Inspectors found it was “good or very good in the majority of lessons observed and was satisfactory or fair a small number of lessons”. There were some instances of exemplary practice.
In-class support for student learning needs, assessment practices and teaching approaches required development in a small number of lessons.
Staff were “highly attentive to the care and wellbeing of students” but there was scope for improvement in the systems for monitoring students’ progress in learning support, student support and academic attainment.
Good progress had been made with many of the recommendations from previous inspections, the report said.
School staff and management had also embraced opportunities for change. The report said teachers had not availed of training in connection with the new junior cycle, and this was reported to be due to industrial action.
The inspectors said the principal and the board of management should review aspects of teacher deployment and timetabling. The overall quality of in-school communication was satisfactory with scope for improvement in some aspects, as noted in staff responses to a survey.
Positive approaches to behaviour management were being further developed and this was reported as having good impact on low-level misbehaviour and homework completion.
A wide range of important skills were developed across subjects, including problem-solving, practical and critical-thinking skills.
‘A majority of students are proud to be in the school and feel safe and cared for.’
Chanel College, Coolock Village, Dublin
The all-boys voluntary secondary school under the trusteeship of the Marist Fathers had 604 students at the time of inspection. Inspectors found school leadership and management at all levels to be very effective.
“Well-organised support for students with additional learning needs currently involves a large team of teachers. The quality of teaching and learning in the majority of lessons was very good: further sharing of good practice would benefit students.
Recommendations from previous inspections had been effectively implemented and the school had a very good capacity to manage and lead improvement, the report found.
Planning for DEIS provision was very effective; student attainment has improved but there was scope for further attention to this area. Some preparation for the new Junior Cycle framework had been completed but planning meetings were not taking place at the time of inspection due to industrial action. The inspectors said the school patron was “very proactive in establishing and maintaining a guiding vision for the school”.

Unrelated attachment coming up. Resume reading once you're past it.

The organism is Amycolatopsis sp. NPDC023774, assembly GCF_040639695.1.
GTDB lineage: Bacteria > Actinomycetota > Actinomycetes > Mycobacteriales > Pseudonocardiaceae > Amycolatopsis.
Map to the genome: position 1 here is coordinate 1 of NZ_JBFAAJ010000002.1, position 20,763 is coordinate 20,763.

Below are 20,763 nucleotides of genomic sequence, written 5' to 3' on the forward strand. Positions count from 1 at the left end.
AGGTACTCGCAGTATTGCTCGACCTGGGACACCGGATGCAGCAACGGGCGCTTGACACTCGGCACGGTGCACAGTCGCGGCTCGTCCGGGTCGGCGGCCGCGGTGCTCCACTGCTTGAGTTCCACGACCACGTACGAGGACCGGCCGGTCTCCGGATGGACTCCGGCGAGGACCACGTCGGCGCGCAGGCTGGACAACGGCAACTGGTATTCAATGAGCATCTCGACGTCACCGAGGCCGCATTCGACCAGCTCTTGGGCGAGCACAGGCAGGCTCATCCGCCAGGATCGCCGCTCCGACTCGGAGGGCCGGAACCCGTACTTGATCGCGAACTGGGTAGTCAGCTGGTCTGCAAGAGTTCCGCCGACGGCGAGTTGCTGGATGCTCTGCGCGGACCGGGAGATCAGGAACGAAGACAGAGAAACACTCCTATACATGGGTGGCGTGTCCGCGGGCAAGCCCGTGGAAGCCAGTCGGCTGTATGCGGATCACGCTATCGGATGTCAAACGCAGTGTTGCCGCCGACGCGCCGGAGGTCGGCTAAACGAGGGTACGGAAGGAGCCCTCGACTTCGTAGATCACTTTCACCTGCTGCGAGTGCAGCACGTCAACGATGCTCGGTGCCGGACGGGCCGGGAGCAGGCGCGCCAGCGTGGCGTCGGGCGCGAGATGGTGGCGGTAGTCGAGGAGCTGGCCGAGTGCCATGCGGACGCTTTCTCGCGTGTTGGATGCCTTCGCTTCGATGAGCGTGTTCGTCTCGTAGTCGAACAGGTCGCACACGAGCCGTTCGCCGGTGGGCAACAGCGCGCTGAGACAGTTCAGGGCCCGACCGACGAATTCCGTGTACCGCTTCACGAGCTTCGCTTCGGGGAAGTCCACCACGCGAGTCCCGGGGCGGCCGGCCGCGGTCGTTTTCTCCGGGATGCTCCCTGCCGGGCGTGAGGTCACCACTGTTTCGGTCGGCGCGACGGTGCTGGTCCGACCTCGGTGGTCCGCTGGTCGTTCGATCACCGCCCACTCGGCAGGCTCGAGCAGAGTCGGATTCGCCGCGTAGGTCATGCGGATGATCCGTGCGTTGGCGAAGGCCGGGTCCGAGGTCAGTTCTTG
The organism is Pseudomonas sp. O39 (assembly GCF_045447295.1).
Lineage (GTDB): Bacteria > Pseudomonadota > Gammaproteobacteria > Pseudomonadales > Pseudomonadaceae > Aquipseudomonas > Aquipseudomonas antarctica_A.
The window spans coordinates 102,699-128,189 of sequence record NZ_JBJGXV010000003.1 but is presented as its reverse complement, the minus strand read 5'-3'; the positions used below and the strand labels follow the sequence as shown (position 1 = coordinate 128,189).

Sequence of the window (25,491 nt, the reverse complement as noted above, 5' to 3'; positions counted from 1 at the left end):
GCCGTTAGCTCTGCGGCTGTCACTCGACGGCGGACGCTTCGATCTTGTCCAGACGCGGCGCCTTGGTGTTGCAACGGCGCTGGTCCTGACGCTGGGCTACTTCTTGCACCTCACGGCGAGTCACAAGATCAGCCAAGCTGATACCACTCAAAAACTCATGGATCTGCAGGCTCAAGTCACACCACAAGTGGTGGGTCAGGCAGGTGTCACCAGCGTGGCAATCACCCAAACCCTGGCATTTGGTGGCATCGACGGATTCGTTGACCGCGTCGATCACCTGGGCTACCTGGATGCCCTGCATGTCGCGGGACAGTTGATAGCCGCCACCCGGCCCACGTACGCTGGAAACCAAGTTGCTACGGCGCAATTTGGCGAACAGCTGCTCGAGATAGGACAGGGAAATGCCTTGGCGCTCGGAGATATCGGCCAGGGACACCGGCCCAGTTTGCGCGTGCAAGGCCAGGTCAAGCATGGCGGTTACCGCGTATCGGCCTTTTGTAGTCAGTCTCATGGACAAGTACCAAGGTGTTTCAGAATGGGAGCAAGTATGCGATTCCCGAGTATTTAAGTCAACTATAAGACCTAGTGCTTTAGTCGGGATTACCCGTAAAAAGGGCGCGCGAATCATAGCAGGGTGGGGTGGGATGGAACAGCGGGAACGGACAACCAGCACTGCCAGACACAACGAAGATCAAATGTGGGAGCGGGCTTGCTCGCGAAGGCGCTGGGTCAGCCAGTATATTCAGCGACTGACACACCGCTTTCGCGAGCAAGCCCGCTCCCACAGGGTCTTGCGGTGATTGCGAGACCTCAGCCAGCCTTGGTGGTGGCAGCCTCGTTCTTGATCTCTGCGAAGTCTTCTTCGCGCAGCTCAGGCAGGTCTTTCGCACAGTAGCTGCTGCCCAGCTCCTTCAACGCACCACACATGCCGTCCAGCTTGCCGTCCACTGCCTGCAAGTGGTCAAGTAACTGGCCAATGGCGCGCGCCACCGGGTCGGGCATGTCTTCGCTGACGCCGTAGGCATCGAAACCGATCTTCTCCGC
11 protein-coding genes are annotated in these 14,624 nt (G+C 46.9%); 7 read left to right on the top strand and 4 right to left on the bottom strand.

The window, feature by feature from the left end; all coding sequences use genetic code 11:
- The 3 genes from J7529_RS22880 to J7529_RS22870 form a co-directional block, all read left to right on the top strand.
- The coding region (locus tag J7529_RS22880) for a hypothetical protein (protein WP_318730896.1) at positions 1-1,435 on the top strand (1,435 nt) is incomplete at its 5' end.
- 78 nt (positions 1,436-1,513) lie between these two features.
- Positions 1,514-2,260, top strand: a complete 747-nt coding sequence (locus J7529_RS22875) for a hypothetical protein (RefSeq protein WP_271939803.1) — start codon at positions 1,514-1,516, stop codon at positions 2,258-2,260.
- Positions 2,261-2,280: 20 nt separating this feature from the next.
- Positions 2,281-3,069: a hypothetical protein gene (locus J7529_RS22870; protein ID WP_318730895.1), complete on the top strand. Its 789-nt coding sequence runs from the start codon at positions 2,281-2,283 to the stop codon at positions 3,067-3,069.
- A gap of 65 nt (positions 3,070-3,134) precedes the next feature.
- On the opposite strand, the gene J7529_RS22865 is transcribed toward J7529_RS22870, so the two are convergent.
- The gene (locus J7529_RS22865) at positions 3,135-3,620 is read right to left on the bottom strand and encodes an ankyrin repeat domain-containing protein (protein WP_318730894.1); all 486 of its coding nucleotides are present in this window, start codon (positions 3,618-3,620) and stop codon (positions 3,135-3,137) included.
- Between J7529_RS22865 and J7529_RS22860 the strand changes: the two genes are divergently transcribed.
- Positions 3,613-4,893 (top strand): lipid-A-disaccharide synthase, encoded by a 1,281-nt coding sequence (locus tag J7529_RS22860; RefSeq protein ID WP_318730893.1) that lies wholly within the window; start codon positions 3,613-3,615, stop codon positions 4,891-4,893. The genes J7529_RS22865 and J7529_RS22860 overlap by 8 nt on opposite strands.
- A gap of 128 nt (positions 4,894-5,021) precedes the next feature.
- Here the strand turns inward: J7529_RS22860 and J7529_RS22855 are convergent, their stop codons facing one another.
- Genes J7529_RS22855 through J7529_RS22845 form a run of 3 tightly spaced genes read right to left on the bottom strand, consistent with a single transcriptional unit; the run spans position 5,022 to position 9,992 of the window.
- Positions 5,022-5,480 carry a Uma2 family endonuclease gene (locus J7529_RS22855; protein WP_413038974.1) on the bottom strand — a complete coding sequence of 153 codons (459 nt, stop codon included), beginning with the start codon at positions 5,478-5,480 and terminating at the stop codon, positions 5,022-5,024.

The senior management team led and managed the organisational structures in the school very effectively.
“Survey findings indicate that a majority of students are proud to be in the school and feel safe and cared for. Students’ views are valued by the school and their opinions on specific issues, such as transition year, have been sought. At the time of the evaluation, the election of a new student council was being organised.”
Good information and communication technology (ICT) facilities were provided in all classrooms. But teachers indicated “some dissatisfaction with access to ICT facilities”. The inspectors said his issue should be further investigated by management.
‘Some aspects of the admissions policy may appear to be restrictive.’
St Raphaela’s Secondary School, Stillorgan
There were 565 female students enrolled in the Catholic school at the time of inspection. The board of management provided good overall quality leadership for the school, though some activities such as strategic planning needed attention.
“The quality of leadership and management from the highly committed senior management team is good; they effectively lead staff to provide a caring, welcoming and supportive learning environment for students,” the report said.
A key strength of the school was its effective pastoral care system and the commitment and dedication of staff to the operation of the school, though the organisation and workings of the special educational needs department merited review.
The overall quality of teaching and learning ranged from good to very good in most lessons, with some examples of highly effective practice observed. In a few lessons the quality ranged from “satisfactory to fair”.